A Canadian company has come up with simple and clever way to add electric power to traditional utes and 4WDs.
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Canadian automotive company Magna has released innovative technology that converts traditional utes and four-wheel-drives to electric power with minimal mechanical changes.

The device – effectively an electric motor housed within a differential or axle casing and dubbed eBeam – is bolted where a traditional differential sits, and provides power to the wheels.

This is different to many other electric vehicle conversions which house an electric motor in the engine bay, running power through the existing drivetrain.

The electric conversion is available for rear-wheel drive and four-wheel drive applications, and has been designed and tested by Magna engineers who also count themselves as truck enthusiasts.

magna ebeam electric truck conversion

Currently, eBeam is being offered directly to vehicle manufacturers, rather than an aftermarket kit to exisiting owners.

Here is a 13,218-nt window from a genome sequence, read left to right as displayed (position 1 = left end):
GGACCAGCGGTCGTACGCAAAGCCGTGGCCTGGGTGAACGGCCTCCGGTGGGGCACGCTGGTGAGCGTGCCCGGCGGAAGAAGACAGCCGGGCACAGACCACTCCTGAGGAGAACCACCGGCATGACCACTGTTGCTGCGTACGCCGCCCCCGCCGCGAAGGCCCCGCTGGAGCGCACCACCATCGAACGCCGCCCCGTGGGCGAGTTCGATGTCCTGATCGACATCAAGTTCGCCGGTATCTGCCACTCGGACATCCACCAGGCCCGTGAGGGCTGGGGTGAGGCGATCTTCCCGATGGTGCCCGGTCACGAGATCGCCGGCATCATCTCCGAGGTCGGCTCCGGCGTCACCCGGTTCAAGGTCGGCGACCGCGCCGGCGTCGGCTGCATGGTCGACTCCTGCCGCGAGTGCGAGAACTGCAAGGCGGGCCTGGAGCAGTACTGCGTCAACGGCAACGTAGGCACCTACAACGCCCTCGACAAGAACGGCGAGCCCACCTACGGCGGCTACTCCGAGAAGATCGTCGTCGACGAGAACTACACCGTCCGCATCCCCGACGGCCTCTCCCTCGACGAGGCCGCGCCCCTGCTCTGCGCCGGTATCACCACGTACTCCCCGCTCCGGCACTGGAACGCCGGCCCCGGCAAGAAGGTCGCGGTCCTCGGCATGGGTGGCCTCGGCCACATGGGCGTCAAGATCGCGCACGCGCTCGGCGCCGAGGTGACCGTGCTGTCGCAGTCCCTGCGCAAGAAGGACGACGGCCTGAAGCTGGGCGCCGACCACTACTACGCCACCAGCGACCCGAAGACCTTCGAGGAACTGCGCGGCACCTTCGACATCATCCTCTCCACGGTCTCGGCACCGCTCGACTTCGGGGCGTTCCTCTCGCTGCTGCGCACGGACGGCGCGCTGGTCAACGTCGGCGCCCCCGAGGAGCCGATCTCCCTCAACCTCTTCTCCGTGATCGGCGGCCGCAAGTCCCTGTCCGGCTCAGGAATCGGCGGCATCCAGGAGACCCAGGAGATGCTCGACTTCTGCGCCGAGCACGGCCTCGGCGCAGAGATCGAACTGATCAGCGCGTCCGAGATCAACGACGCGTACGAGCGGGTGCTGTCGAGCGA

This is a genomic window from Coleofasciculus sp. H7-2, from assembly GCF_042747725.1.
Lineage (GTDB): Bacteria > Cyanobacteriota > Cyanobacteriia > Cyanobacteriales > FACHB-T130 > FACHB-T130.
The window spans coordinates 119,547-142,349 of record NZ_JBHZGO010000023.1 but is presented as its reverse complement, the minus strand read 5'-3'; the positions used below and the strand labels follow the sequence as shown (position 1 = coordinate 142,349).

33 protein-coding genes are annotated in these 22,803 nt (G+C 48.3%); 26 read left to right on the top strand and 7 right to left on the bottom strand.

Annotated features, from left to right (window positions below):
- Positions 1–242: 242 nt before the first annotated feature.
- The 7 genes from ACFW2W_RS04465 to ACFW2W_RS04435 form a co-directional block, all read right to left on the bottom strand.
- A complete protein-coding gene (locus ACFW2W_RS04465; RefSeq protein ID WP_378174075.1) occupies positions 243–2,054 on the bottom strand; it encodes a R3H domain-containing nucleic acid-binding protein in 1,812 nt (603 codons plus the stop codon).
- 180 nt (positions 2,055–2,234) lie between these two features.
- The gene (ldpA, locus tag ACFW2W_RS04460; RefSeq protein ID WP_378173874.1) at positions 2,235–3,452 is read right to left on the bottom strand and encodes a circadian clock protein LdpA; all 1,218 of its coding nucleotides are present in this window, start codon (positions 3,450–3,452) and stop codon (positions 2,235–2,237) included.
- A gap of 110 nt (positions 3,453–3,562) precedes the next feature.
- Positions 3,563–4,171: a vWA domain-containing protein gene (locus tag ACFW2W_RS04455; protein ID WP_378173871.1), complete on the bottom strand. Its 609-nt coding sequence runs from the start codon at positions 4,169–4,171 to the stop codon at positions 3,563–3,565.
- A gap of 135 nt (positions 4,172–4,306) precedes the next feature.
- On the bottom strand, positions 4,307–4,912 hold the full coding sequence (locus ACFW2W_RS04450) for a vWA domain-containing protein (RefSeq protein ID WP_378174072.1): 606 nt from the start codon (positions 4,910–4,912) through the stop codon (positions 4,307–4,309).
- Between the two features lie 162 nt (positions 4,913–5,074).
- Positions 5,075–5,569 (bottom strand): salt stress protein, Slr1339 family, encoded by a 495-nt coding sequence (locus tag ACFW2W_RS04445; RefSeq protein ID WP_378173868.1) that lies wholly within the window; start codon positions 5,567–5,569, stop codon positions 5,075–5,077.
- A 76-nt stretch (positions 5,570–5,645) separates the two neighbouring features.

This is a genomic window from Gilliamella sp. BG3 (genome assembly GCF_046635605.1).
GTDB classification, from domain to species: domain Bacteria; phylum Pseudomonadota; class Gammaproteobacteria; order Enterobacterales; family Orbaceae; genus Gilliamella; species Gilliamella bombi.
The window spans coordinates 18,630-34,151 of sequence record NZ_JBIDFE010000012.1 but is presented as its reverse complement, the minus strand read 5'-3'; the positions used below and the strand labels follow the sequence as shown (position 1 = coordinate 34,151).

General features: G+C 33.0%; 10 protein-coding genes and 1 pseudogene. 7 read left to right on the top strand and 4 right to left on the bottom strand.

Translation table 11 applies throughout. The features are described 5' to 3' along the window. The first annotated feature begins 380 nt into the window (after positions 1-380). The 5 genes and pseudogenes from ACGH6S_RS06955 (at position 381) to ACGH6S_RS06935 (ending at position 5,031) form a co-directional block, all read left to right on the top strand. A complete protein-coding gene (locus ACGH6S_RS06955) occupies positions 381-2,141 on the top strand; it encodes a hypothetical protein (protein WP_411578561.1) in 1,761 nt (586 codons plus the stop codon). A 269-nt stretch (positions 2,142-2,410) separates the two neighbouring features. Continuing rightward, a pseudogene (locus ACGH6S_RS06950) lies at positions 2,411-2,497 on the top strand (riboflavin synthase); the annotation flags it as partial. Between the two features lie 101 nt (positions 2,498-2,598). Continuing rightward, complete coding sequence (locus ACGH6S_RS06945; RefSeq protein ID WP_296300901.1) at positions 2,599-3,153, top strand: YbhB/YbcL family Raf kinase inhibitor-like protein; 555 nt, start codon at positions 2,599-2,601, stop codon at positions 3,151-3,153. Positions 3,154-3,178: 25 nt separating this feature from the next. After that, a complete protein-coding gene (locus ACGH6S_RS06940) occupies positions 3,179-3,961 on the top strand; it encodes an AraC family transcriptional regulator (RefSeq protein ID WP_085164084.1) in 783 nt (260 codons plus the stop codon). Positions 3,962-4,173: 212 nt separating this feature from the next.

Motortrend has reported that several car makers are interested in Magna's eBeam technology, although none have officially signed up yet.

Magna’s e-Beam technology is an elegant solution for rear-wheel drive light commercial vehicles in particular, in which simple leaf-sprung rear suspension and solid axle allows a bolt-in fitment.

This means the electric conversion doesn’t require any additional changes or customisation to the existing suspension, brakes or chassis.

Importantly, this also means that payloads and towing capacities – crucial ingredients of utes and trucks alike – aren’t effected in the electric conversion.

The eBeam comes in three variants: single-motor one-speed, single-motor two-speed, and twin-motor single-speed with torque vectoring. Power outputs vary between 120kW and 250kW.

magna ebeam electric truck conversion

This solution from Magna doesn’t include the batteries that will power the electric motors, and their size will largely dictate the operating range of an electric vehicle.

This electric conversion also promises to be a simpler power solution for light commercial vehicles, with less component and moving parts overall compared to an internal-combustion powertrain.

Because of their wide range of usage on-road and off-road – and their heavy-duty architecture – trucks and utes have so-far withstood widespread electrification.

However, this could soon change as automotive companies like Magna continue to develop innovative technologies like eBeam, which will pave the way for hybrid and fully-electric trucks and utes.